What Are My Rights to My Grandchildren?

grandchildren, Arlington Heights family law attorneyIf your child has recently gone through a divorce, you are likely wondering how his or her parenting arrangements for his or her children will affect you and your time with your grandchildren. You might be wondering what rights you have to spend time with your grandchildren and whether or not time with you is considered as part of their custody arrangement.

The short answer to your questions is this: unless you have court-ordered guardianship of your grandchild or grandchildren, your child and his or her former spouse are not legally required to have their child spend time with you. However, if you are routinely denied the opportunity to spend time with your grandchild, you may file a petition to have the court grant you visitation rights with your grandchild. Visitation rights are written into the Illinois Marriage and Dissolution of Marriage Act along with other laws related to a child’s well-being.

Seeking Visitation Rights

Before going to the court to have visitation rights legally put into place, talk with your child and his or her former spouse about spending time with your grandchild. Discuss the possibility of setting up a weekly or monthly visit with your grandchild. In most families, getting the court involved is not necessary to establish a recurring visit with your grandchild.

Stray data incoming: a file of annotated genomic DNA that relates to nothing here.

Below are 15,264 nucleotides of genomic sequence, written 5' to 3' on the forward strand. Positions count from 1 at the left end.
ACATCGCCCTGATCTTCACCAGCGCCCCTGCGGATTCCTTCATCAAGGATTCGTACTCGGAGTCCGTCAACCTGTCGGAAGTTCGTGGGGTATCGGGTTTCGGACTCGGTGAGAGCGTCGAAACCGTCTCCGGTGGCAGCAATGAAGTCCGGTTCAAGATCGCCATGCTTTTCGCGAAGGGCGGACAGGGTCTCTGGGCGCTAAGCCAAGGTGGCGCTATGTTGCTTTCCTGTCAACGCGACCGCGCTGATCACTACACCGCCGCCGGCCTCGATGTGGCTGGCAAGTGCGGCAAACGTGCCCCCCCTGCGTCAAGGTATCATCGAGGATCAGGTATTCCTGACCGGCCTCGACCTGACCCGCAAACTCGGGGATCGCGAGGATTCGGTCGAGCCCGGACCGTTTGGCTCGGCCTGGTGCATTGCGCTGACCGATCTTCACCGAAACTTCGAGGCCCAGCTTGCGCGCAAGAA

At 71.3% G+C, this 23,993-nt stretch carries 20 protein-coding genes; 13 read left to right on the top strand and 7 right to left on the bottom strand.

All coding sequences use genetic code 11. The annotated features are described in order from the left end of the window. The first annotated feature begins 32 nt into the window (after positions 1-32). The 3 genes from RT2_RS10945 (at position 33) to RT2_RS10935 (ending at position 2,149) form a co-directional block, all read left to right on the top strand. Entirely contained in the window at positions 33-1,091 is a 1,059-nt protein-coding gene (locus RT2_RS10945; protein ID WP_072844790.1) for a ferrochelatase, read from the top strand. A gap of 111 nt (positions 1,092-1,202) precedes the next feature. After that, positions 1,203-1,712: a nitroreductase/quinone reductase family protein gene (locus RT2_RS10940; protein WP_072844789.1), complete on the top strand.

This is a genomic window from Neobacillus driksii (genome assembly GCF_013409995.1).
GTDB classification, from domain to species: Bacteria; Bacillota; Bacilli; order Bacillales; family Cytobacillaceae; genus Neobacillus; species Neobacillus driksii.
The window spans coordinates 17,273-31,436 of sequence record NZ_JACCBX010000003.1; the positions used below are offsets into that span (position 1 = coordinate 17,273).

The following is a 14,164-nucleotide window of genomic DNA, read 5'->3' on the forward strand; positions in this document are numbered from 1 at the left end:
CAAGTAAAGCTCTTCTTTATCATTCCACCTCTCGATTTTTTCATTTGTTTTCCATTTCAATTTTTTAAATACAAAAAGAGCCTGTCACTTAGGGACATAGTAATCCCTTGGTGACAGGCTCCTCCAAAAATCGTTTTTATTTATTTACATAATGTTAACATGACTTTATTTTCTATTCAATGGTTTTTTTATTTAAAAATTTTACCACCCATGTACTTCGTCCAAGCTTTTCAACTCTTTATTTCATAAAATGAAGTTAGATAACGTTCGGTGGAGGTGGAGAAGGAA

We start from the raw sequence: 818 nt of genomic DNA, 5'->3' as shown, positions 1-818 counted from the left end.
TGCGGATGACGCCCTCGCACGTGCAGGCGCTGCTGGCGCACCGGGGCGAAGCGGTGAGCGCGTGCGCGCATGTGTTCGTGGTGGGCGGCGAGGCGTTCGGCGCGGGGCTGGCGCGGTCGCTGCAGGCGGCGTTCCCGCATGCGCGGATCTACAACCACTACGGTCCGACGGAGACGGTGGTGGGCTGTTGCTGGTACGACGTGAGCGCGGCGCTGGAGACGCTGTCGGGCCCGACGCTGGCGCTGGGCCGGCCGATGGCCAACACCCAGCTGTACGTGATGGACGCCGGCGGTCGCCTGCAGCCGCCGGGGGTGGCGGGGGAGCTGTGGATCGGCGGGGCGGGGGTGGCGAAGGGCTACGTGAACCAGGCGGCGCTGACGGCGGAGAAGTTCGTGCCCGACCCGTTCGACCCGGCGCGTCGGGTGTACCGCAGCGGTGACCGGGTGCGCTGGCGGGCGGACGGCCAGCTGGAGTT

However, one or both parents may deny you the opportunity to visit with your grandchild. If this is the case, filing a petition for visitation rights may be an option.

Filing Your Visitation Petition

Your petition for visitation rights must be filed with the county where your grandchild resides. Once you have filed your petition, the court considers multiple factors when determining its decision. To qualify for visitation rights, a grandparent must prove that he or she was unreasonably denied visitation with the grandchild and at least one of the following statements must be true:

  • One of the child’s parents is dead or has been missing for three months or longer;
  • One of the child’s parents is incompetent;
  • The child’s parents are legally separated, divorced, or currently going through a divorce;
  • The child’s parents are not married and not living together; or
  • One of the child’s parents has been incarcerated for at least three months prior to the grandparent seeking visitation.

In addition to these factors, the grandparent must prove that visitation with the grandchild is in the grandchild’s best interest. To show this, the grandparent generally must prove his or her relationship with the grandchild, his or her health and fitness to spend time with a minor, his or her history with the grandchild, and whether or not the child’s parents’ denial of visitation to the grandparent is based in good faith.

Contact an Attorney

If you have questions about custody arrangements and other issues related to children during and following a divorce, call Cosley Law Office at 847-253-3100 and speak with an experienced Arlington Heights family law attorney. Contact us today to learn more about your rights as a grandparent.

 

Source:

http://www.ilga.gov/legislation/ilcs/ilcs5.asp?ActID=2086&ChapterID=0

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